Feds End Obstruction Case Against Barry Bonds

     
SAN FRANCISCO (CN) – The obstruction of justice case against Barry Bonds ended Tuesday when the federal government informed an appeals court that it would not ask the U.S. Supreme Court to overturn a ruling that reversed his conviction.
     An 11-judge panel of the Ninth Circuit Court of Appeals in April found “insufficient evidence” that Bonds’ rambling, non-responsive answer to a simple question was “material” and that his conviction was therefore not supported by the record.
     Since reversal for insufficient evidence implicates a defendant’s rights under the Double Jeopardy Clause of the U.S. Constitution, Bonds’ conviction and sentence was vacated and he can’t be tried again on the same count.
     Tuesday’s filing by the Justice Department lifts a stay and formally ends the criminal case that was filed in 2007.
     Bonds testified before a grand jury in 2003 after a raid on Bay Area Laboratory Cooperative (BALCO) yielded evidence of doping in professional sports.
     Bonds, testifying with immunity, answered questions about his own steroid use with incoherent statements about his father and being a “celebrity child.”
     Prosecutors later indicted Bonds for perjury and obstruction. Jurors agreed that he had obstructed justice with the “celebrity child” answer, but deadlocked on the perjury charges.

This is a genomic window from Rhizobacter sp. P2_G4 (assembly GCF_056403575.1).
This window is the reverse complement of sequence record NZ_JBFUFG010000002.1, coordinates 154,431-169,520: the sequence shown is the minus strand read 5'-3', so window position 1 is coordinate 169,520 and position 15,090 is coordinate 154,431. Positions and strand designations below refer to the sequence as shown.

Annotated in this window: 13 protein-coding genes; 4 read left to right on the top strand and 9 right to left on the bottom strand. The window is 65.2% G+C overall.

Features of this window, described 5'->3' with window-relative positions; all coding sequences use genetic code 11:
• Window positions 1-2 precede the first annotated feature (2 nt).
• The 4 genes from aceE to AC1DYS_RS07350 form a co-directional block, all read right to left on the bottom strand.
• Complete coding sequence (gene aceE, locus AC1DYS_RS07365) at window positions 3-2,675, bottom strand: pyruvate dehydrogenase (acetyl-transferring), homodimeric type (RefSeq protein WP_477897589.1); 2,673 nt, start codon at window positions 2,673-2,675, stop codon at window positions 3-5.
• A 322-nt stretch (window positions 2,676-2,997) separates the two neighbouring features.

The full statement for which he was convicted was prompted by the question whether former trainer Greg Anderson ever gave Bonds anything that required a syringe to inject.
     Bonds answered, “That’s what keeps our friendship. You know, I am sorry, but that -you know that – I was a celebrity child, not just in baseball by my own instincts. I became a celebrity child with a famous father. I just don’t get into other people’s business because of my father’s situation, you see.”
     A three-judge panel of the 9th Circuit denied Bonds a reversal last year, leading him to petition for an en banc rehearing in November 2013. The court granted that request last summer.
     Bonds is represented by Dennis Riordan, a partner with Riordan & Hogan in San Francisco. Riordan did not reply to a request for comment by press time.
     Today’s filing was signed by Assistant U.S. Attorney Merry Jean Chan, whose San Francisco office declined to comment.

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